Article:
About a decade ago I was applying to a government job and got an interview, everything went well until they found out an incident in my past that involved a suicide attempt that they said was “troubling.” They asked me if I had any psychological problems since then and I replied no, but they still felt it troubling enough they told me to go to my doctor and get a “Clean bill of mental health” showing that I no longer had any suicide risks before reapplying for the job.
However after going to my family doctor he had no idea what they were talking about and going to the psychologist my insurance recommended involved my psychologist telling me the only way he’d give me a “clean bill of mental health” was if I did a full series of month-long sessions with him.
First, was the initial job literally just trying to make me go away and used the “clean bill” as an excuse. Second, does a clean bill of mental health even exist? And third, was that psychologist trying to make money off me by recommending me months of work?
If it was a national security position, then, yeah, it’s absolutely a thing, although I don’t think “clean bill of mental health” is the technical term. When I enlisted in the Army Reserves, because I had had therapy when I was younger, I had to have a psych eval. Now, Army recruiters didn’t just tell me “go to my doctor and get a clean bill of mental heath”; they set up an appointment for me with a doctor (I can’t remember if it was a psychologist or psychiatrist) they selected, who apparently did this sort of thing on a fairly regular basis, and told me to bring any records I had of my previous treatment. The doctor reviewed my records, interviewed me, and wrote up a report, which was added to my military personnel file. Effectively, it was a “clean bill of mental health”.
It can come up with pilot licensing - the authorities basically want some assurance you’re not going to off yourself with a plane full of passengers sitting behind you while you do it.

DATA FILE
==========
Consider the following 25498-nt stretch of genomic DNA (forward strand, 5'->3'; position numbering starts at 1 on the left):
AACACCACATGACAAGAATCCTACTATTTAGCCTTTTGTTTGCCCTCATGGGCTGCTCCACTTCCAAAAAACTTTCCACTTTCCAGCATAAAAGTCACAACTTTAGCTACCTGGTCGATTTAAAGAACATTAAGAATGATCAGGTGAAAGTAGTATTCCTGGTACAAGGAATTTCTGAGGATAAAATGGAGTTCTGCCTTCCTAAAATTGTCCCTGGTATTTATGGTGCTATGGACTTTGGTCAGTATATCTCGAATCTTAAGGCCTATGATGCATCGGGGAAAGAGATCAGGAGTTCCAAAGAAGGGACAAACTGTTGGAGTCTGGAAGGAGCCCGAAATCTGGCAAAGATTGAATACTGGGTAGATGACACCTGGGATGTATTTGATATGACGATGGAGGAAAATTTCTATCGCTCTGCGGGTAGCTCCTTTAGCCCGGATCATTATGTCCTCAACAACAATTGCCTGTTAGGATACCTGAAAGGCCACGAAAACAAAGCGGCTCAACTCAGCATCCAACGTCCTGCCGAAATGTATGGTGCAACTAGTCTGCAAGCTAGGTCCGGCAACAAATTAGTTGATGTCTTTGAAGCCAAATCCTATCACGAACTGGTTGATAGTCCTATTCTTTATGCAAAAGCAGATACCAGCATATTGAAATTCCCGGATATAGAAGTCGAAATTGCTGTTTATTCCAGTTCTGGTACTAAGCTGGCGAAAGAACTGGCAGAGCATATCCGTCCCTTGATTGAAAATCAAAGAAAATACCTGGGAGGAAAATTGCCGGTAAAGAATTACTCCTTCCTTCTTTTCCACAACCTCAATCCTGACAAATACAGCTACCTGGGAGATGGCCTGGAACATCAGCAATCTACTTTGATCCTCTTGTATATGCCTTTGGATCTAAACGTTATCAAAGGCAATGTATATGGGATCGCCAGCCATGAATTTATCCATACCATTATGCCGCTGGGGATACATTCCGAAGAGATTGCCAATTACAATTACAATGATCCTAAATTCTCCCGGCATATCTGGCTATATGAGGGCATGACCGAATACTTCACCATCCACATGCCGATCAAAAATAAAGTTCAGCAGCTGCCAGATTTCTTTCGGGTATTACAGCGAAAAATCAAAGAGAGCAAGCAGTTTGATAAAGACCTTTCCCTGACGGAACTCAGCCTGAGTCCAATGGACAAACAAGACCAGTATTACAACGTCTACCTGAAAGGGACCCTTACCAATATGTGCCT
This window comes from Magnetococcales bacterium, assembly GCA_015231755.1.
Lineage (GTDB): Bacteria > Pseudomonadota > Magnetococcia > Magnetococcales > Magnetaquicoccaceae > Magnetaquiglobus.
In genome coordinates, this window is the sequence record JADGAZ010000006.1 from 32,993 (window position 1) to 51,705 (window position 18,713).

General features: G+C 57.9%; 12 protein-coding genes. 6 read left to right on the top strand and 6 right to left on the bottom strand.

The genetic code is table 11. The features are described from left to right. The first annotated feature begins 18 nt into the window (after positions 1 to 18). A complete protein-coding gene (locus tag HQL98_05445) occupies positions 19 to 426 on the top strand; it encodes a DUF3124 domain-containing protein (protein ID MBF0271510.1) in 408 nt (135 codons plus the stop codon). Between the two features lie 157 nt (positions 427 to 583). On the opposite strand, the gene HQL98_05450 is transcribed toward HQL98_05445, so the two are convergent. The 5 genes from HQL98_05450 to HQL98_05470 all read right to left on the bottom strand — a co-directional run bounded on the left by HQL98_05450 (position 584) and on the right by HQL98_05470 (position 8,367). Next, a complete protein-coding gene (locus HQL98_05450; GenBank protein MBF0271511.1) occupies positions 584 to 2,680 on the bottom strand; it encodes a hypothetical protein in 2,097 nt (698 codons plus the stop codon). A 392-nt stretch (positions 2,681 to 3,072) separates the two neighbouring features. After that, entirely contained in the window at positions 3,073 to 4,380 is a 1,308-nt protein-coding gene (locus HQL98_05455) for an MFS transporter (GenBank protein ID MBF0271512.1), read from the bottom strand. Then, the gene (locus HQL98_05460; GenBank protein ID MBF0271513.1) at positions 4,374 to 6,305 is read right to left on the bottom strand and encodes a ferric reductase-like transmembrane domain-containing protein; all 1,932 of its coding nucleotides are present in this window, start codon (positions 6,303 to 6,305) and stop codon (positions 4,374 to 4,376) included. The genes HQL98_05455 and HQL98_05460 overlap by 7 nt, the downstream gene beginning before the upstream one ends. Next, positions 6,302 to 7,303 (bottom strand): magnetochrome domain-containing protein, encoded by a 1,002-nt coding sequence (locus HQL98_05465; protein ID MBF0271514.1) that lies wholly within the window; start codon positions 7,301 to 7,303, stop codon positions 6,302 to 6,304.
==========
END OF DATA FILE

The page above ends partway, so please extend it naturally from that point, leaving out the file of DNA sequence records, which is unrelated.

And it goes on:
In that case, you’re off to a psychiatrist (that’s an MD, as opposed to a psychologist) who does an evaluation like gdave mentioned to determine the issue was a one-off that is now resolved and not an on-going chronic problem.
So yeah, sometimes it’s a legit concern. It’s unusual, though.
(bolding mind). How did this potential employer find out about this? This is the part that ended your candidacy.
The thing is, generally speaking medical records aren’t all in some database that can be conveniently searched. If you had simply not mentioned visiting a psychiatrist and not mentioned this suicide attempt, how would the government employer have found out about it?
As far as I know, the only way would involve, for the highest possible security clearances, an individual investigator spending weeks investigating just you. They could potentially call every single hospital and mental health clinic in every zip code you lived. Or obtain your banking records and find out every insurance provider you ever had, then obtain their records and find every payment made and the service code.
Except if you went to a clinic where you didn’t use insurance, then they’d have more difficulty.